JournalismPakistan.com July 24, 2012
ISLAMABAD: Senior journalist, analyst and television talk show host Nusrat Javeed has responded strongly to a four-member special committee of the Pakistan Federal Union of Journalists (PFUJ) following allegations of corruption leveled against him.
Addressing Muhammad Amin Yousaf, chairman of the committee and the secretary general of the PFUJ, Nusrat said he did not feel too good with the tone of the chairman’s letter.
“In your letter I have been projected as if belonging to a dirty group of journalists who are found habitually involved in financial scams/blames/charges."
The PFUJ had constituted a committee to probe allegations of corruption against 19 journalists who allegedly took plots of land, cash and other favors from property magnate Malik Riaz. Nusrat’s name was also on that list.
“While issuing a visibly strong-worded 'show cause notice' to me, you have invoked Article XXII and Rule 3 of the PFUJ's constitution. Doing this, you simply ignored a fundamental principle of justice which clearly suggests that allegations only attain some worth if appropriately put before an appropriate forum,” wrote Nusrat who works for Aaj TV.
“My inclusion in a list of media persons allegedly getting money from Bharia Town owner was generated through social media. No one owned it, but in my specific case it was widely spread by Dr Awab Alwi, the son of a PTI leader in Karachi and his supporters who are found diligently engaged in spreading the revolutionary message of Imran Khan. “Through my writings and talk show, I have been consistently challenging the 'revolutionary credentials' of this group. Yet, none of them ever dared to approach an appropriate forum, including the PFUJ, with any evidence of corrupt practices by me.
“All of them rather continuously 'disown' issuing the said list. Yet, you and the PFUJ considered the same list worth probing. While putting questions to me on the basis of it, please also make some effort to locate those who are spreading stories to malign your colleagues like me.”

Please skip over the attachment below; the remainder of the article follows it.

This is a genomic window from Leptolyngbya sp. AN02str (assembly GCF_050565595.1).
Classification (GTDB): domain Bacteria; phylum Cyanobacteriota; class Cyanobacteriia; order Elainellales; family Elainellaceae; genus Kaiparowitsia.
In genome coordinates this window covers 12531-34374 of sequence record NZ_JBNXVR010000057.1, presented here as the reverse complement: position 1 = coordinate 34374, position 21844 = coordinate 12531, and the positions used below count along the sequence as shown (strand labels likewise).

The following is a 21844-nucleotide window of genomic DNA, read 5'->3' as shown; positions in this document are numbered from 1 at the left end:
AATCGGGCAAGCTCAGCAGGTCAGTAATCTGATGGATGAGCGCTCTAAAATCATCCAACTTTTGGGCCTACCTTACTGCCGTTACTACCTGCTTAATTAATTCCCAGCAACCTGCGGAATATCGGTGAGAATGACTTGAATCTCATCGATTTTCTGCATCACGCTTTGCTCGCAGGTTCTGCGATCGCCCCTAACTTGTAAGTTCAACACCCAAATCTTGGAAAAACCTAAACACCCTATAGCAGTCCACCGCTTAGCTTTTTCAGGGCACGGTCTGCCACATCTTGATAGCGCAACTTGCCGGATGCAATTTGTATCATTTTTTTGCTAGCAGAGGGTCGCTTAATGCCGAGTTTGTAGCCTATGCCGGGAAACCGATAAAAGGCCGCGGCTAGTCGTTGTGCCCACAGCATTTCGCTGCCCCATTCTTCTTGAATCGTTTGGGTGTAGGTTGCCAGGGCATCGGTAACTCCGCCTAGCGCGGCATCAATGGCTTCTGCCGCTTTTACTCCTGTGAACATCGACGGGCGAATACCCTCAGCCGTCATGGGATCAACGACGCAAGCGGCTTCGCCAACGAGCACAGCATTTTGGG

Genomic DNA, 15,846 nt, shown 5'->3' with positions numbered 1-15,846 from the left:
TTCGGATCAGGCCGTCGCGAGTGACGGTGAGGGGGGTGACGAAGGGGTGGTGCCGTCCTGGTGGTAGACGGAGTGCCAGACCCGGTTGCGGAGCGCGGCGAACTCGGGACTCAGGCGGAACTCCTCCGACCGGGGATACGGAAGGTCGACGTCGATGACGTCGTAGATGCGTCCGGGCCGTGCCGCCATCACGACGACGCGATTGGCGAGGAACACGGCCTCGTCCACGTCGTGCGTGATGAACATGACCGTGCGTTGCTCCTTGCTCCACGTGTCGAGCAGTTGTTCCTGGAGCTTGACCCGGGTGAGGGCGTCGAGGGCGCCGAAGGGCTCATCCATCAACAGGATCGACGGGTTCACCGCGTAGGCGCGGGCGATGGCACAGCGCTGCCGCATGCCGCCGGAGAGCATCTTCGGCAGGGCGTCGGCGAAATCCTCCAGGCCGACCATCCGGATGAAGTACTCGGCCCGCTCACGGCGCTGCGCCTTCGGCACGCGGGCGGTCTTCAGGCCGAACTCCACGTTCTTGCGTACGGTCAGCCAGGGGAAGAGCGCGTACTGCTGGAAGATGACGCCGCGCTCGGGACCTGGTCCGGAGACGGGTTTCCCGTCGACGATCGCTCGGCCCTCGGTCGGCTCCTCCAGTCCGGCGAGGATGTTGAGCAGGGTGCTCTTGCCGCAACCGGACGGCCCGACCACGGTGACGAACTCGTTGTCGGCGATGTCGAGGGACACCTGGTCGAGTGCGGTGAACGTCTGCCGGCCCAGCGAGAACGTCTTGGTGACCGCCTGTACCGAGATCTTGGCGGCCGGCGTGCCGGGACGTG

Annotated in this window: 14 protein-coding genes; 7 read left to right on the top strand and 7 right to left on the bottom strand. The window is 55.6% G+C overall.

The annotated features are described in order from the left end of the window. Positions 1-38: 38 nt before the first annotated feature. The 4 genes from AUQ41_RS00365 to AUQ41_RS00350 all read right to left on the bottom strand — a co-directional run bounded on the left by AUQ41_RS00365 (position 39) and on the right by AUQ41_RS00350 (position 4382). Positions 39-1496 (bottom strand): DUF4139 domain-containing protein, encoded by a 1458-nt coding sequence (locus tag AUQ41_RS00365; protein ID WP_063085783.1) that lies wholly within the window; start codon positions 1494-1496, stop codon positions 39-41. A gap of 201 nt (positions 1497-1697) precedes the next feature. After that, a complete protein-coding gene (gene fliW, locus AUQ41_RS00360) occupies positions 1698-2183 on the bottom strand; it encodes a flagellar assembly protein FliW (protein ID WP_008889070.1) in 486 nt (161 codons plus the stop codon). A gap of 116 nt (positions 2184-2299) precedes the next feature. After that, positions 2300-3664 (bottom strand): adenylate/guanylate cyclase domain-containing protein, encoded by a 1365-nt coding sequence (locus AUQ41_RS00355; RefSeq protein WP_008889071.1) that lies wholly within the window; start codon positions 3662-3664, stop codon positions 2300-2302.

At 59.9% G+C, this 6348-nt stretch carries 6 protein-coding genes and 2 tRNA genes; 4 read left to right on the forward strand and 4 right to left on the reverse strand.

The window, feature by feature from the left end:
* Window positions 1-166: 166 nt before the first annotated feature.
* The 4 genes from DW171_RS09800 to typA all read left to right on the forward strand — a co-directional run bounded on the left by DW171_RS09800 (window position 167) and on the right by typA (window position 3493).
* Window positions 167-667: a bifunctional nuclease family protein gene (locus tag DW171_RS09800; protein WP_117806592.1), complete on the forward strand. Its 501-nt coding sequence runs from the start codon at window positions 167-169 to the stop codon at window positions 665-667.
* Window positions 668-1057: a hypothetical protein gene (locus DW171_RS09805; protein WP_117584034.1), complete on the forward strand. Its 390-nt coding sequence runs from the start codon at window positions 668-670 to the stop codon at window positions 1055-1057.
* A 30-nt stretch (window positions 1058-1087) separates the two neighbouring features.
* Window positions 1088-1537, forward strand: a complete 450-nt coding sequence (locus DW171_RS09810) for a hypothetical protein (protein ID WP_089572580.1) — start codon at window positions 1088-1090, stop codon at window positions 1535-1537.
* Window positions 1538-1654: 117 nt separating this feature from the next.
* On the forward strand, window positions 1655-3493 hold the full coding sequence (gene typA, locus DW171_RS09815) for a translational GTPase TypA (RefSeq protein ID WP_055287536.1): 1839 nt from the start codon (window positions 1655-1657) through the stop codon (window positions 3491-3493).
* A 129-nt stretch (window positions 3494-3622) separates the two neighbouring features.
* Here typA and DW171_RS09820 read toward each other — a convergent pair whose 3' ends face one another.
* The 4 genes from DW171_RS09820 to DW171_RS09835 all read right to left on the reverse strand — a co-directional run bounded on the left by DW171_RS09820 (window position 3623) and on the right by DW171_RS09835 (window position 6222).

Nusrat said he was not a novice to journalism. “Since 1975, I did nothing but full-time journalism and most of my community members should have been knowing all about me. I feel hurt when instead of relying on your empirical and anecdotal exposure to my person and living style, my comrades and colleagues have asked me to defend myself against a set of allegations, which no one is willing to own before any court or any other appropriate forum. I rather anticipated and perhaps deserved fierce defense from my comrades and colleagues instead of getting a visibly strong-worded 'show cause notice' from you.”
He then goes on to give details of his two bank accounts in Pakistan and says except for those two, he does not have any other account, both within and outside Pakistan.
“During the second government of Ms Bhutto, after thorough probe by all the intelligence agencies, a list of Islamabad-based journalists was furnished. Since they were found living on rent for years, they were to be allotted modest apartments in a complex at G-8. I agreed to get my name included in this list after much pleading by friends and well-wishers from my community.
“But eventually the government was packed and the whole project was abandoned. Twice, I was warned to pay outstanding dues to an unfinished apartment in an abandoned complex to retain its possession. Via forensic analysis of my late mother-in-law's account, you can find out that she, not me had paid those dues from her savings with the idea of providing a roof to her only daughter.
“My wife completed construction of the said flat with her own savings and income. Since no one is willing to live in that flat on sufficient rent, I am now in the process of selling it off.
“With the money that I may get for selling the said flat, I plan to at least start construction on a plot of land that I got along with 1200-plus colleagues of mine in Media Town of Loi Bher.
Nusrat said many years ago, he had distributed his share in his inherited property in Lahore to his brother and five sisters. “Except the above-mentioned properties, I have no immovable assets anywhere, both within and outside Pakistan.”
“Currently, I live in House 22, Street 20, F-8/2, Islamabad. This is a house that my father-in-law had constructed; he retired as a grade 22 officer. His pension from the UN and some money inherited by his wife helped construction of this house. My wife and her two brothers are now the owners of it. But both my brothers in law are in no haste to dispose of the said house; primarily considering the fact that their only sister is married to a so-called "star anchor and celebrity journalist," who you have now found among the company of media persons with reputation of being corrupt. In the same context, my wife also owns a 10-canal piece of land in Shah Allah Ditta, a water deficient village beyond Golra Sharif in Islamabad.
“In the meantime, please try to establish a welfare fund as well that I can approach to meet everyday expenses of my living in those months, when I do not get any penny from any of the organizations that I work and write for. After forcing me to expose my real financial worth, please also work hard to locate persons who have been spreading stories to malign your comrades and colleagues like me.”
Daily Times, April 16, 2018
As we move into the second week of the stay-home directive, many of us must be discovering a new inner self, and how much we take for granted and miss it sorely when it is gone.Read more... | Archives
A study conducted by JournalismPakistan.com and Communications Research Strategies on the economic situation of slain journalists' families and journalists displaced due to security threats.